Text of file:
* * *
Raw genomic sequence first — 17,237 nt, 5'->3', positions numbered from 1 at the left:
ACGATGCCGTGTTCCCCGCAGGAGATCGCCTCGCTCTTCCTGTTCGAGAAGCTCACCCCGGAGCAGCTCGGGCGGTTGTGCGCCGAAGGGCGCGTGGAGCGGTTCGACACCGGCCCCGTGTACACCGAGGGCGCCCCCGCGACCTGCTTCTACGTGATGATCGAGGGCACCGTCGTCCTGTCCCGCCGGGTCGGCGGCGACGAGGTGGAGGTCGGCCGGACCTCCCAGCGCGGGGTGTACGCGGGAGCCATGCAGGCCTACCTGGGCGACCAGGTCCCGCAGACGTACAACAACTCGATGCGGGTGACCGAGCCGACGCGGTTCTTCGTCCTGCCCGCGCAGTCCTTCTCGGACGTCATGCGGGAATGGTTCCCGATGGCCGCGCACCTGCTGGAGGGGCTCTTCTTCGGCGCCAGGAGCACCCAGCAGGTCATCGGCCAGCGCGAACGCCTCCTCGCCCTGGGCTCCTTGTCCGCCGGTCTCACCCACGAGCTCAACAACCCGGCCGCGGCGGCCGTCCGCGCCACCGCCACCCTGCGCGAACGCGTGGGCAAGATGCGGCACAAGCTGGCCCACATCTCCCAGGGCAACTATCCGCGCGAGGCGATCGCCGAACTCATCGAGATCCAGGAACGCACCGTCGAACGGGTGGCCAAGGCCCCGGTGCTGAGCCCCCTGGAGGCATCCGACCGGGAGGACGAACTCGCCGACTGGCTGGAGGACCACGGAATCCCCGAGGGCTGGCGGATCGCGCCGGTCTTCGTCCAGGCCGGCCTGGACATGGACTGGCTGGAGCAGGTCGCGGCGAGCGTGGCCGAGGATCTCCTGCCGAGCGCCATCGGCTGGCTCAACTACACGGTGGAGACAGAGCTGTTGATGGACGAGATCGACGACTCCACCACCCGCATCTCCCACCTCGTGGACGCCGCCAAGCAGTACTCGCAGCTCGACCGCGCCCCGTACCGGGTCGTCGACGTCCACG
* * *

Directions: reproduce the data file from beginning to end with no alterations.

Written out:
Raw genomic sequence first — 17,237 nt, 5'->3', positions numbered from 1 at the left:
ACGATGCCGTGTTCCCCGCAGGAGATCGCCTCGCTCTTCCTGTTCGAGAAGCTCACCCCGGAGCAGCTCGGGCGGTTGTGCGCCGAAGGGCGCGTGGAGCGGTTCGACACCGGCCCCGTGTACACCGAGGGCGCCCCCGCGACCTGCTTCTACGTGATGATCGAGGGCACCGTCGTCCTGTCCCGCCGGGTCGGCGGCGACGAGGTGGAGGTCGGCCGGACCTCCCAGCGCGGGGTGTACGCGGGAGCCATGCAGGCCTACCTGGGCGACCAGGTCCCGCAGACGTACAACAACTCGATGCGGGTGACCGAGCCGACGCGGTTCTTCGTCCTGCCCGCGCAGTCCTTCTCGGACGTCATGCGGGAATGGTTCCCGATGGCCGCGCACCTGCTGGAGGGGCTCTTCTTCGGCGCCAGGAGCACCCAGCAGGTCATCGGCCAGCGCGAACGCCTCCTCGCCCTGGGCTCCTTGTCCGCCGGTCTCACCCACGAGCTCAACAACCCGGCCGCGGCGGCCGTCCGCGCCACCGCCACCCTGCGCGAACGCGTGGGCAAGATGCGGCACAAGCTGGCCCACATCTCCCAGGGCAACTATCCGCGCGAGGCGATCGCCGAACTCATCGAGATCCAGGAACGCACCGTCGAACGGGTGGCCAAGGCCCCGGTGCTGAGCCCCCTGGAGGCATCCGACCGGGAGGACGAACTCGCCGACTGGCTGGAGGACCACGGAATCCCCGAGGGCTGGCGGATCGCGCCGGTCTTCGTCCAGGCCGGCCTGGACATGGACTGGCTGGAGCAGGTCGCGGCGAGCGTGGCCGAGGATCTCCTGCCGAGCGCCATCGGCTGGCTCAACTACACGGTGGAGACAGAGCTGTTGATGGACGAGATCGACGACTCCACCACCCGCATCTCCCACCTCGTGGACGCCGCCAAGCAGTACTCGCAGCTCGACCGCGCCCCGTACCGGGTCGTCGACGTCCACG